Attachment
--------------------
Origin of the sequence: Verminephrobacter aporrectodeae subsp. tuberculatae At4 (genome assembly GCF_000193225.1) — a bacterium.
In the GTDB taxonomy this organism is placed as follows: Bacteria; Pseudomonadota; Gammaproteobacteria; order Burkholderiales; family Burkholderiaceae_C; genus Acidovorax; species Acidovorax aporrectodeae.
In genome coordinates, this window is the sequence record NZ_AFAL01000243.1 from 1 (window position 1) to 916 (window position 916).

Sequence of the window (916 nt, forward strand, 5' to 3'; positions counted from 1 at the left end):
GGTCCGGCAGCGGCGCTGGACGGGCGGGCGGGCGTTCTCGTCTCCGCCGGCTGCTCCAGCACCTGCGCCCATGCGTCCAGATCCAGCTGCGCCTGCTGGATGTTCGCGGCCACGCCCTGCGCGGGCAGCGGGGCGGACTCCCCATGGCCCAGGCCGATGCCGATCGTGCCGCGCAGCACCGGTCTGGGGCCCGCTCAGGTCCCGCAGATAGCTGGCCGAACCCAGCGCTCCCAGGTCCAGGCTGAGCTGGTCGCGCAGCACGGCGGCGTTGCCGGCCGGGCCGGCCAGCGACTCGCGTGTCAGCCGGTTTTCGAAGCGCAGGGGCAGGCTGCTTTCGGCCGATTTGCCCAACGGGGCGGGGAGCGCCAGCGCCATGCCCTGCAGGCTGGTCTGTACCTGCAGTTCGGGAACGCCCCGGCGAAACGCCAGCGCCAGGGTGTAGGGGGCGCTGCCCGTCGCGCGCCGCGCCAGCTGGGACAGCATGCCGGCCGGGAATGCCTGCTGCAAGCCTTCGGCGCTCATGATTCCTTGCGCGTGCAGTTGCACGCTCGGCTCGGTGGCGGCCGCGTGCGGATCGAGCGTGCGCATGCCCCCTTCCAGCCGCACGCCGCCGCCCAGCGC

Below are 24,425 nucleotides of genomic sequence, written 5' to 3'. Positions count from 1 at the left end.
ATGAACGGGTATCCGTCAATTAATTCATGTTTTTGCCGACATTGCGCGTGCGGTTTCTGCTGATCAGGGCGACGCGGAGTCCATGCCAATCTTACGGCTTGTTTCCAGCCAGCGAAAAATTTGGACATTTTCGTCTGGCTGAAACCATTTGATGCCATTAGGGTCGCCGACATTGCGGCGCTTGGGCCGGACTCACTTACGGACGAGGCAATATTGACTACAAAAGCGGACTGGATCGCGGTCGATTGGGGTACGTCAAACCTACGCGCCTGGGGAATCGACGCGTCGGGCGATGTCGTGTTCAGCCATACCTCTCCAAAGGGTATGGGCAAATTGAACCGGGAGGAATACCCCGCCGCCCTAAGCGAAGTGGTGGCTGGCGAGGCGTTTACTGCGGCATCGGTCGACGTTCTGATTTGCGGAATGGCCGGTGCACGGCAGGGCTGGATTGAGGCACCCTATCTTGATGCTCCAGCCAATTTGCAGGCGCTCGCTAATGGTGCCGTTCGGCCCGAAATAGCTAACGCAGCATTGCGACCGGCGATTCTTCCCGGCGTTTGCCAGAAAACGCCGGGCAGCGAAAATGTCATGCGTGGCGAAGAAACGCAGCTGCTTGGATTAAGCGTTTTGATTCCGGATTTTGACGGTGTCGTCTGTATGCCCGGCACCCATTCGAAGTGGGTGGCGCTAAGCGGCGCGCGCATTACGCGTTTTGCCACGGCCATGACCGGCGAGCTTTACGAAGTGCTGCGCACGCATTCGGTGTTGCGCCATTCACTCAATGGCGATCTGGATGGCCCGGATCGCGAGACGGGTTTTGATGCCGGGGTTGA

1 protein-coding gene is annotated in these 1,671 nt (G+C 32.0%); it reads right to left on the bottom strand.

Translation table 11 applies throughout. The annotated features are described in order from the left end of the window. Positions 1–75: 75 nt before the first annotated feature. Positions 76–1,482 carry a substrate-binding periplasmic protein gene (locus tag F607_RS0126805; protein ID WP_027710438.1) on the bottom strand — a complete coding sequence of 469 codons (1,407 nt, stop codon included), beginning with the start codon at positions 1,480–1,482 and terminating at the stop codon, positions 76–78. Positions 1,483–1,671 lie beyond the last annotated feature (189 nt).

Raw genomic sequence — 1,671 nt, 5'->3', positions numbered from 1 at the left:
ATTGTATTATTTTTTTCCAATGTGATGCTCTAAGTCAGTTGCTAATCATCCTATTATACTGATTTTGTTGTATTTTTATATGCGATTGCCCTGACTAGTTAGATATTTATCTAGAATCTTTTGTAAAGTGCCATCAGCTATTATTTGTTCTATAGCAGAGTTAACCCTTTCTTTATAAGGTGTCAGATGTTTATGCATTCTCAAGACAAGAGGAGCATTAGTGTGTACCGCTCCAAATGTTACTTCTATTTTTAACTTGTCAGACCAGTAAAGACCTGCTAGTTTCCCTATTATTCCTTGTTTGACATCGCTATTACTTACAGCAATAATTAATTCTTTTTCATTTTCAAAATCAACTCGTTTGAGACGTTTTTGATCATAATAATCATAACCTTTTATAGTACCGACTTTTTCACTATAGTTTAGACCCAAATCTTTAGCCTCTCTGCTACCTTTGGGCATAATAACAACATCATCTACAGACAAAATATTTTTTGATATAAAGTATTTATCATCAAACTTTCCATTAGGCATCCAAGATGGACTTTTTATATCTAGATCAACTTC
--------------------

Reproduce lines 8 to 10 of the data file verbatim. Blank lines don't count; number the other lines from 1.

1 protein-coding gene is annotated in these 1,671 nt (G+C 32.0%); it reads right to left on the bottom strand.

Translation table 11 applies throughout. The annotated features are described in order from the left end of the window. Positions 1–75: 75 nt before the first annotated feature. Positions 76–1,482 carry a substrate-binding periplasmic protein gene (locus tag F607_RS0126805; protein ID WP_027710438.1) on the bottom strand — a complete coding sequence of 469 codons (1,407 nt, stop codon included), beginning with the start codon at positions 1,480–1,482 and terminating at the stop codon, positions 76–78. Positions 1,483–1,671 lie beyond the last annotated feature (189 nt).

Raw genomic sequence — 1,671 nt, 5'->3', positions numbered from 1 at the left: